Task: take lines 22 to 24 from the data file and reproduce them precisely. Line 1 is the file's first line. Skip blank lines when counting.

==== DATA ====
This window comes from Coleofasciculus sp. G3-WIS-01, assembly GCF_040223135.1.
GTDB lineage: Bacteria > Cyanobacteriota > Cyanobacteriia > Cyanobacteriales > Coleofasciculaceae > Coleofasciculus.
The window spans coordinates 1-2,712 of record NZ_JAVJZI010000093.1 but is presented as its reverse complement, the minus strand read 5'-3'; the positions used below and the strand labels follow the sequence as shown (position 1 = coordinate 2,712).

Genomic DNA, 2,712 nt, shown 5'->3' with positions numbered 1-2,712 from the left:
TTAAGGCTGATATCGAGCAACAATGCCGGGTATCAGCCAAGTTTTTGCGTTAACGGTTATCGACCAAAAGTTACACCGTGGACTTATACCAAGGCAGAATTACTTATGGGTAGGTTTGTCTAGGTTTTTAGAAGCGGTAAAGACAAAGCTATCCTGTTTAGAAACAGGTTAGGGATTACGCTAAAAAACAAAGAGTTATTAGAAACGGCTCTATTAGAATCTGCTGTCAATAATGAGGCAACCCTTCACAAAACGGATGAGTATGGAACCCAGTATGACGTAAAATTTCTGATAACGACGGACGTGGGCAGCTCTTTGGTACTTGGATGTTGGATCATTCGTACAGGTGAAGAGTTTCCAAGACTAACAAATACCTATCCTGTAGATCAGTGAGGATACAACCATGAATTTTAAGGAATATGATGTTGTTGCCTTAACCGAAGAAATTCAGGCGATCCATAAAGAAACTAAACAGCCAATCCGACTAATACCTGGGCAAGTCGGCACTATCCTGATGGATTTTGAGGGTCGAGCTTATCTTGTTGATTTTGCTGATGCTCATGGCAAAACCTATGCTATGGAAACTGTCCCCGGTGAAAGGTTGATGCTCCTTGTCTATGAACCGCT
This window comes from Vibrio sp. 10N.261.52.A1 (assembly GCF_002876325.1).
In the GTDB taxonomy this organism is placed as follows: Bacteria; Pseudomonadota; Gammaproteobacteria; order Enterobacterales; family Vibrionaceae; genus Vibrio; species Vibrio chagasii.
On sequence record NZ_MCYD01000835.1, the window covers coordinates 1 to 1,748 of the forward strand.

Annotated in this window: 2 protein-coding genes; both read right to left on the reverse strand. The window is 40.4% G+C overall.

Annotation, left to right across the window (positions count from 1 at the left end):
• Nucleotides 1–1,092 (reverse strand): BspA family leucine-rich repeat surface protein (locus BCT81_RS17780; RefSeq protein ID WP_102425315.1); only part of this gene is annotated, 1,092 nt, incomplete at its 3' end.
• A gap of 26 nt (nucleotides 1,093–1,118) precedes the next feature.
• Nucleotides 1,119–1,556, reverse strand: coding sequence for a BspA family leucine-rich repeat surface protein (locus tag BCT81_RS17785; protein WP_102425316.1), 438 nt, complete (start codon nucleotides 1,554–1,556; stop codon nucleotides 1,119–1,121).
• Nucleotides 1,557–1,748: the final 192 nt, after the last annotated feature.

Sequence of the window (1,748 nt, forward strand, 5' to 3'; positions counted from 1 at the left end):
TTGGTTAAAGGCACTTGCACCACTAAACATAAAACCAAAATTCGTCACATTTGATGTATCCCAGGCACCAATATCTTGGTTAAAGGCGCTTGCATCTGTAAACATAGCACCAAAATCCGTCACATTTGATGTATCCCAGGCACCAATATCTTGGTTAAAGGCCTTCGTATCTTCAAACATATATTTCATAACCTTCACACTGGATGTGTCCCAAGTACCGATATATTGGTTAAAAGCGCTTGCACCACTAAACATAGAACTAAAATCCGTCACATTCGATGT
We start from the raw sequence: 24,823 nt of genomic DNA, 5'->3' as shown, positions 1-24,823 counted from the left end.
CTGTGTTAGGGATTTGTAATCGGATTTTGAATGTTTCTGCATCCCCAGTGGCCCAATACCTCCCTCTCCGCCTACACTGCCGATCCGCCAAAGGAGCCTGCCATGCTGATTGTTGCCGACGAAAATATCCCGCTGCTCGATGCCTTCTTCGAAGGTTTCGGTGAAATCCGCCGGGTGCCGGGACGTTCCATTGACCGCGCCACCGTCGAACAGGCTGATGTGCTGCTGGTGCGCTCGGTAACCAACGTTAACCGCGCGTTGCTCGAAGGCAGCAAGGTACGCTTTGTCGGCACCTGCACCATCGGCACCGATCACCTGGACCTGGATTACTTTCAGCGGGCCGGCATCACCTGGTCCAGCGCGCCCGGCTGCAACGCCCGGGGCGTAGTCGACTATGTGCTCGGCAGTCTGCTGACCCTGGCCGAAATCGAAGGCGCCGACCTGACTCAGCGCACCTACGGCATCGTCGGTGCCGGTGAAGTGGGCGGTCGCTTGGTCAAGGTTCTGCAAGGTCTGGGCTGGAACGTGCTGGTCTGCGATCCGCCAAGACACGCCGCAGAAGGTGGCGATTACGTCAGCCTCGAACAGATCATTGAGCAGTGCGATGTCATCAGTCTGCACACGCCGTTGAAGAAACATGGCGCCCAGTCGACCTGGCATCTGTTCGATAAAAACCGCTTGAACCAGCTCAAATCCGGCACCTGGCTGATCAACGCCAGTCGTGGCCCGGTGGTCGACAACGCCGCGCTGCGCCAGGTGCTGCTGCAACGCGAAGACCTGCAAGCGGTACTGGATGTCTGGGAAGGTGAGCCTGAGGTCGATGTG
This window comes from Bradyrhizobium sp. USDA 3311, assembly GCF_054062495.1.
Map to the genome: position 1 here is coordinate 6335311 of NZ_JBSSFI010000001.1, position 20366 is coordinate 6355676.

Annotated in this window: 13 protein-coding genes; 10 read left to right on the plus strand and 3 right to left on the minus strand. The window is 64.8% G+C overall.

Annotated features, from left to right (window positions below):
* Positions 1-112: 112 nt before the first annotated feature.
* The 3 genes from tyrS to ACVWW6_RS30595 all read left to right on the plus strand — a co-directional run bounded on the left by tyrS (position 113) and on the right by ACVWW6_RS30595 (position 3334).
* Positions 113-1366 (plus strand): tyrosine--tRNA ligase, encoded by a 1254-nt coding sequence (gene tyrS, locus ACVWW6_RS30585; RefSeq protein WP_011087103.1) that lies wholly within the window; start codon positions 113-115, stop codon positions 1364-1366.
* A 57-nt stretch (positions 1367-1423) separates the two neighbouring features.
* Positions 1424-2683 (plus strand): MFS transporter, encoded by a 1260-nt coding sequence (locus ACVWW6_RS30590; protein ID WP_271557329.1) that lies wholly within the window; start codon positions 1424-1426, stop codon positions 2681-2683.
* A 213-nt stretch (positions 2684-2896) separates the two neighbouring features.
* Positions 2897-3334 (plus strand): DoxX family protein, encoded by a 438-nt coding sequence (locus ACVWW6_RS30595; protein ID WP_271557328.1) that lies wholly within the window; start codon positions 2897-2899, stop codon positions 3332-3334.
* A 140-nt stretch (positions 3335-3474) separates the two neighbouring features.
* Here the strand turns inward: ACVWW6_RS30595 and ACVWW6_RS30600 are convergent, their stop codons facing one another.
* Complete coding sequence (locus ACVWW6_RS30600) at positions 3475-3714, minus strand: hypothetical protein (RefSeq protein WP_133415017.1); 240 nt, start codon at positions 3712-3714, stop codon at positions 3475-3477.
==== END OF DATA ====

Annotated features, from left to right (window positions below):
* Positions 1-112: 112 nt before the first annotated feature.
* The 3 genes from tyrS to ACVWW6_RS30595 all read left to right on the plus strand — a co-directional run bounded on the left by tyrS (position 113) and on the right by ACVWW6_RS30595 (position 3334).